Eversion Carotid Endarterectomy Technique
- Author: Jovan N Markovic, MD; Chief Editor: Vincent Lopez Rowe, MD more...
Two techniques are commonly used for carotid endarterectomy (CEA): patch angioplasty and eversion CEA (eCEA). In the former, a longitudinal arteriotomy is made and then carried beyond the plaque both proximally and distally. This is typically followed by the use of a patch angioplasty closure; several randomized trials demonstrated that clinically relevant outcome measures favor patch closure over primary closure.[78, 79, 80, 81]
In eCEA, involves the internal carotid artery (ICA) is obliquely transected at its origin at the carotid bifurcation, and the plaque is then extirpated through eversion and reimplantation of the ICA into the carotid bulb. Although eCEA was first described by DeBakey in the 1950s,[82, 83] it was not until the 1990s that it gained widespread use as a technique that shortens operating time, avoids use of prosthetic material, facilitates reconstruction of a kinked or coiled ICA, and lowers restenosis rates.[84, 85, 86, 87]
To minimize skin-edge bleeding, 0.5% bupivacaine mixed with epinephrine may be preoperatively infiltrated into the skin and subcutaneous tissue. Constant attention to hemostasis is critical throughout the procedure.
A vertical incision is most effective for exposure of the carotid sheath and the carotid vessels (from the distal common carotid artery [CCA] to the disease-free portion of the ICA and the proximal external carotid artery [ECA]) during eCEA. In addition, a vertical incision allows additional exposure of the carotid vasculature if necessary because it can readily be extended superiorly, toward the posterior belly of the digastric muscle.
The incision is created over the anterior border of the sternocleidomastoid muscle, along the line connecting the sternocleidoclavicular junction with the processus mastoideus (see the image below), and carried down to the carotid sheath. The great auricular nerve must be preserved superiorly; injury to this nerve leads to paresthesia of the ear.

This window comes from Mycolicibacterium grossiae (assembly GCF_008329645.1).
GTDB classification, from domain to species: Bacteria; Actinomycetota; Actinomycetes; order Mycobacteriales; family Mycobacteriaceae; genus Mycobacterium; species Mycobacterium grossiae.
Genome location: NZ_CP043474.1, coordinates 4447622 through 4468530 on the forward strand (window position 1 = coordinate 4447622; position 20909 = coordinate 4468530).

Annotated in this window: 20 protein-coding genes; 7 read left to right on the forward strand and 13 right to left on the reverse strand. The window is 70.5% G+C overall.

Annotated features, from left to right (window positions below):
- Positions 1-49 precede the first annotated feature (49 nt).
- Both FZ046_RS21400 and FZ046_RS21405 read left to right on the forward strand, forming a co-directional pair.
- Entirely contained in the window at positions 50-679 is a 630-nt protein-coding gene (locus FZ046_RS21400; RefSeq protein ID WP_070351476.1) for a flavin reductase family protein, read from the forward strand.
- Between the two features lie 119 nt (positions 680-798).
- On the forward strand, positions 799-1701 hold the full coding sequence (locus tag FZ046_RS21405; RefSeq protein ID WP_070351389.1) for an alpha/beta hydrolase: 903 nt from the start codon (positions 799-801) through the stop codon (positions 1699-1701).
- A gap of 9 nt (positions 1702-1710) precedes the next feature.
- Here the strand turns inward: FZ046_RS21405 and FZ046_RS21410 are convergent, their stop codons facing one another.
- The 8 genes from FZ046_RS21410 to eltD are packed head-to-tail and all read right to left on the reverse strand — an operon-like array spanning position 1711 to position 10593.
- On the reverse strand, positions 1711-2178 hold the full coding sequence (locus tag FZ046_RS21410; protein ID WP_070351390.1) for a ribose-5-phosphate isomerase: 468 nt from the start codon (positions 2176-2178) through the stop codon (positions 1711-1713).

The incision should be slightly curved posteriorly, toward the processus mastoideus, to avoid injury to the marginal mandibular branch of the facial nerve. Marginal mandibular nerve palsy leads to a cosmetic deficit (drooping at the corner of the mouth) as well as a functional deficit (drooling).
Mobilization of sternocleidomastoid and dissection of carotid sheath
The skin incision is deepened through the subcutaneous fat and the platysma. The platysma is divided longitudinally. This yields access to the investing layer of deep cervical fascia, which is then incised along the anterior border of the sternocleidomastoid muscle (see the image below).
After the fascial incision, the medial border of the sternocleidomastoid muscle is mobilized along the entire length of the incision to expose the underlying carotid sheath (see the first image below). Dissection of the carotid sheath is carried low on the neck, along the medial aspect of the internal jugular vein. The initial incision of the carotid sheath should be performed carefully to avoid injury to the vagus nerve, which is located anterior to the carotid artery 10% of the time (see the second image below).
In most patients, the vagus nerve occupies the most posterior part of the carotid sheath. Although this nerve contains somatovisceral afferent and efferent neurons, the most important neurologic deficit associated with vagus nerve injury at the level of CEA is recurrent laryngeal nerve palsy. This deficit leads to ipsilateral vocal cord paralysis characterized by hoarseness, impaired phonation, and ineffective cough.
Identification and mobilization of carotid vessels
Once the carotid sheath is entered, the medial aspect of the internal jugular vein is exposed until the common facial vein is visualized. The common facial vein is a landmark for the carotid bifurcation in the vast majority of patients; it courses across the CCA and drains into the internal jugular vein. The facial vein is mobilized, suture-ligated, and divided (see the first image below). Once this has been done, the internal jugular vein is retracted laterally to yield clear exposure of the underlying CCA and ICA (see the second image below).
Next, the CCA is mobilized circumferentially and encircled with vessel loops. Circumferential exposure of the CCA is required only for the arterial segment where vessel loops are to be placed; great care must be taken posteriorly, where the vagus nerve is expected to be found in most patients (see the image below). To avoid injury to the vagus nerve, gaining and maintaining the dissection plane immediately external to the adventitia of the artery is critical.